Chinese workers have built bridges in Serbia, a huge railroad tunnel in Uzbekistan and a gas and oil pipeline across Myanmar. These are just a few of the dozens of massive foreign infrastructure projects China has financed across the world as part of President Xi Jinping's 'Belt and Road Initiative.'
In the six years since President Xi first floated the project, at least 124 countries have signed on to what is one of the largest international construction projects in history. Over the next decade, investment bank Morgan Stanley forecasts China will have plowed more than $1 trillion into the project.
But in spite of some notable successes, the project continues to be met with skepticism in the U.S. and other countries over concerns that China's deals with developing countries are not transparent and can land heavily-indebted governments in a 'debt trap.'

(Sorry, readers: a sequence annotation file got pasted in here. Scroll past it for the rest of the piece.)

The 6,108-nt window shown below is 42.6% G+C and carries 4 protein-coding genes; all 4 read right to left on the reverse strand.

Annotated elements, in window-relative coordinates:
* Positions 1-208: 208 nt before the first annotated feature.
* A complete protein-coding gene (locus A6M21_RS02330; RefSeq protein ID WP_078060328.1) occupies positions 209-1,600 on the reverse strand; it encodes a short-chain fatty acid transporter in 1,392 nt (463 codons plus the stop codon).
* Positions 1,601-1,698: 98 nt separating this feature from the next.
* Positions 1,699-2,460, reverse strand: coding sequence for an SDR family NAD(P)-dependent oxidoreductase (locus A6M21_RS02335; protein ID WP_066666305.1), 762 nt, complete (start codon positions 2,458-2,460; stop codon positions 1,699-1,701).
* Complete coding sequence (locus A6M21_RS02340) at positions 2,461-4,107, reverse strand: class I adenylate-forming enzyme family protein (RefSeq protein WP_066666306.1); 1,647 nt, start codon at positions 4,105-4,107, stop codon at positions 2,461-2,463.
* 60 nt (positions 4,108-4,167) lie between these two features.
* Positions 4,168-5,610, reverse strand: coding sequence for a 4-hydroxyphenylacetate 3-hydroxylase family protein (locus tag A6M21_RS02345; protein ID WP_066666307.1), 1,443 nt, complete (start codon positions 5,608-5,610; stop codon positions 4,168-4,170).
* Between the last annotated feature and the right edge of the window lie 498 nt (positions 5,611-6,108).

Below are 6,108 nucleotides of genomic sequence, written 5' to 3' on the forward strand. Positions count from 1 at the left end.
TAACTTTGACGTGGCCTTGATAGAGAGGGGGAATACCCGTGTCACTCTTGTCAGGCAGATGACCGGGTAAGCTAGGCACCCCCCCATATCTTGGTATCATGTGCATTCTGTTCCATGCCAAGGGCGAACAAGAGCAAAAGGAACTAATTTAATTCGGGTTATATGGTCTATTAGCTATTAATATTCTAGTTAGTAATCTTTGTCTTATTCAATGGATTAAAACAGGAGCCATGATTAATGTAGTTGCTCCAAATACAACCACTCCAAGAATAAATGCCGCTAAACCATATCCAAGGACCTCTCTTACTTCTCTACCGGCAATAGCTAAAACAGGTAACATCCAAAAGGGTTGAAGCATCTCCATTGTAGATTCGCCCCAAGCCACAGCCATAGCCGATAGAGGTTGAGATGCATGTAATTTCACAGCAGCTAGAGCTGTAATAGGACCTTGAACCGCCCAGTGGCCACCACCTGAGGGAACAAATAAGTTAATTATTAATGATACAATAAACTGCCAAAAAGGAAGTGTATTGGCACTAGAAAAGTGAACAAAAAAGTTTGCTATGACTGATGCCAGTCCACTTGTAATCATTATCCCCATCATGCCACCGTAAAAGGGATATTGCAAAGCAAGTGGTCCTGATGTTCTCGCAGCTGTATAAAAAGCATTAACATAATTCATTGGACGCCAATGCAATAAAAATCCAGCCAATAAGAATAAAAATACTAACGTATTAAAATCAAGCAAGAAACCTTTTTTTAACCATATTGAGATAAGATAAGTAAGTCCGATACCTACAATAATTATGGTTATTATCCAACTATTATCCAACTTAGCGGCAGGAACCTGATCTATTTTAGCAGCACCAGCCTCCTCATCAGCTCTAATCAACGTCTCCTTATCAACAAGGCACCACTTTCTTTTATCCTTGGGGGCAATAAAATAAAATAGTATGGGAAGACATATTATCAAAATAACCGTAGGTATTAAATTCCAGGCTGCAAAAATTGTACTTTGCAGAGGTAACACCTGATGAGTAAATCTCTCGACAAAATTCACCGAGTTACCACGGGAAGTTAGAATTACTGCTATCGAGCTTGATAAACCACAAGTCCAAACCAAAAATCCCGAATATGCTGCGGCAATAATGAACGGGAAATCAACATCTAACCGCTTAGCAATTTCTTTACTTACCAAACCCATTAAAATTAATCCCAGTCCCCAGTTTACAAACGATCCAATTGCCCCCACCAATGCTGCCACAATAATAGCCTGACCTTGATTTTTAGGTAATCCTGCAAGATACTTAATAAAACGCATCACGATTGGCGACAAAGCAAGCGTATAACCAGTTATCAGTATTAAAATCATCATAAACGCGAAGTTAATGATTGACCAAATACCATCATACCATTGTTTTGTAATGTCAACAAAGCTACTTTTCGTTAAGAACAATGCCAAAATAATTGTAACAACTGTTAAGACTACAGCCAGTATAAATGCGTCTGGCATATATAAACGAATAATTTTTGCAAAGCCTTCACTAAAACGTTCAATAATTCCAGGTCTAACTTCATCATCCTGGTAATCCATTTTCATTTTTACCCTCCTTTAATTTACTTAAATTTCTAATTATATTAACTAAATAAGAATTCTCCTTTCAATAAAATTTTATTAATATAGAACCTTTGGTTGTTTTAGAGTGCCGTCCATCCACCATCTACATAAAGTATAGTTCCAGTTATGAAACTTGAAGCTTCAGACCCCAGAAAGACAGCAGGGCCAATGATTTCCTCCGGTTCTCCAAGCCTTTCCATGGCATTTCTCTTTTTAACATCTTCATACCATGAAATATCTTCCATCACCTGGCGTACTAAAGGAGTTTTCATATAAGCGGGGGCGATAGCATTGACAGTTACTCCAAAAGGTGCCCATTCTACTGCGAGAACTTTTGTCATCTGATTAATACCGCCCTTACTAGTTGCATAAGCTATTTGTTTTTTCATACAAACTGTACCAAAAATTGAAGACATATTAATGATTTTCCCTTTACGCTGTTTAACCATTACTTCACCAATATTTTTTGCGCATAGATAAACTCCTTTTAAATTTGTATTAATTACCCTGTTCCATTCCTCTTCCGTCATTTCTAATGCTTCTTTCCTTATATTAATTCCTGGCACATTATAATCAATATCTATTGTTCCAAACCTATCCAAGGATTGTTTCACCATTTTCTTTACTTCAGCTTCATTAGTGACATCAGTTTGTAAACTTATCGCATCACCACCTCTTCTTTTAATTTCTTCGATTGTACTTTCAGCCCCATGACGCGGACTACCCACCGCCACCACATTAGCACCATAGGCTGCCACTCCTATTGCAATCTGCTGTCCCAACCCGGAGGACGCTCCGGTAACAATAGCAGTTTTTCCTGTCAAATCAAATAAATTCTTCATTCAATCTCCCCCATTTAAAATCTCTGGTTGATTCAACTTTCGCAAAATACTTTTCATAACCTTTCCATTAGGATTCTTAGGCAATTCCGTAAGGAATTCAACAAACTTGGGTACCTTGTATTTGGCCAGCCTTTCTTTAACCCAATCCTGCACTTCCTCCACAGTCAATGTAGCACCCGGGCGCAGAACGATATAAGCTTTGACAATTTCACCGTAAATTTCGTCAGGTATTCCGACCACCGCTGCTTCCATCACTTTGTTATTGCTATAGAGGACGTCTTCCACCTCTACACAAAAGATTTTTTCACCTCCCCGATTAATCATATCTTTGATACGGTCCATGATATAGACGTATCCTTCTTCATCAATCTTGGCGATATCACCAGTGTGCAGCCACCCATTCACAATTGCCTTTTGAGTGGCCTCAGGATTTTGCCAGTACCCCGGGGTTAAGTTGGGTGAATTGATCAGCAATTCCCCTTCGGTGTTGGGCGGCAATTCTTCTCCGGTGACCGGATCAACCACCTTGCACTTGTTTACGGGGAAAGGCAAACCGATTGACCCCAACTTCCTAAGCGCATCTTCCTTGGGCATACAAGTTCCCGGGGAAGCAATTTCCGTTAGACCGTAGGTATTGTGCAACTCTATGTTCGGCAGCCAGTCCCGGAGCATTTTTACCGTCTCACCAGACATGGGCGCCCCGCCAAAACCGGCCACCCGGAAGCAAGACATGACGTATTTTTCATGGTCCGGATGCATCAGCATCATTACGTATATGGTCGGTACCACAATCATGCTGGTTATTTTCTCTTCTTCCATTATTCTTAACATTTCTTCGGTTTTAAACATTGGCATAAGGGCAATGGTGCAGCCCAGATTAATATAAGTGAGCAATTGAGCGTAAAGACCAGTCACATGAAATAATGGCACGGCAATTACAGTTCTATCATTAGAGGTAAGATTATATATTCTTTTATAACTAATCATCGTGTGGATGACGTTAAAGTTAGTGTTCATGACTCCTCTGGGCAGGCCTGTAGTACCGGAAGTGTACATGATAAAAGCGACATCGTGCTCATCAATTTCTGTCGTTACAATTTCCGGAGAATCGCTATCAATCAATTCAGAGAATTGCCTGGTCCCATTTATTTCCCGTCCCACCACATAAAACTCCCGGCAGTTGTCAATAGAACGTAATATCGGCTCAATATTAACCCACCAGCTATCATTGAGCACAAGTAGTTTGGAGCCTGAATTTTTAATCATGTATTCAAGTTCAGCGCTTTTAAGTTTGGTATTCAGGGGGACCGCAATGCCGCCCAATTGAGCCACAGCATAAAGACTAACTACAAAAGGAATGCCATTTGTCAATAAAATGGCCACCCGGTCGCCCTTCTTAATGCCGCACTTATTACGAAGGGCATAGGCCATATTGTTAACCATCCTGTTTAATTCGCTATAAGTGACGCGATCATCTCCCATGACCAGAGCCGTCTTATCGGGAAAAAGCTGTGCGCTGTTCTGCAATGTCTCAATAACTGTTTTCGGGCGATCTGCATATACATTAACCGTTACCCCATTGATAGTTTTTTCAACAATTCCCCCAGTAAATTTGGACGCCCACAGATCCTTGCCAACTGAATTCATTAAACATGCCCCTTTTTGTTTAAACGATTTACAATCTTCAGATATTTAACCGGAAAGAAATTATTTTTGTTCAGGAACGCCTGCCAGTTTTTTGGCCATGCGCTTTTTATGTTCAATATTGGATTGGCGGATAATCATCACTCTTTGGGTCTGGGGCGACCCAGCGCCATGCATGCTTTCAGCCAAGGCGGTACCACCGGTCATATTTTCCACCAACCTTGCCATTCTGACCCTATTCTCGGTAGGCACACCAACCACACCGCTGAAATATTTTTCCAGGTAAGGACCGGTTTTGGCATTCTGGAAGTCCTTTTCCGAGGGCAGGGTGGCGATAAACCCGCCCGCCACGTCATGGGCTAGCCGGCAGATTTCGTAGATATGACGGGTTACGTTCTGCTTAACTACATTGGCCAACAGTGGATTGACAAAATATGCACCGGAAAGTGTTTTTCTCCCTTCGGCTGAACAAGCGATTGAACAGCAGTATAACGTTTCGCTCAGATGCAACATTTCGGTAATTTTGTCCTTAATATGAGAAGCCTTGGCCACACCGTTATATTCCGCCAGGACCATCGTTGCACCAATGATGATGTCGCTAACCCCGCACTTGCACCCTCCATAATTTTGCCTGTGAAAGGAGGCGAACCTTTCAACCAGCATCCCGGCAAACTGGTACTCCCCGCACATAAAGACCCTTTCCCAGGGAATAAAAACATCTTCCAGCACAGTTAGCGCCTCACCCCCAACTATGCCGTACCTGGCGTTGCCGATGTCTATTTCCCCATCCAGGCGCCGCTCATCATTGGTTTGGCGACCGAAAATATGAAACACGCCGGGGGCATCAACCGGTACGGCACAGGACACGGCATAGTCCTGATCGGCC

On this edition of Global Journalist, a look at China's Belt and Road Initiative as dozens of foreign leaders prepare to travel to Beijing for a summit on the project.
Joining the program:
- Joshua Eisenman, assistant professor of public affairs, LBJ School of Public Affairs, University of Texas
- Jacob Mardell, a researcher and journalist in the midst of a 47,000 mile trip to visit 'Belt and Road' projects across Europe, Asia and Africa
- Nyshka Chandran, Singapore based journalist who previously covered the project for CNBC
- Taiya Smith, a former Treasury Department China specialist in the Bush State Department, director of the China program at the Climate Leadership Council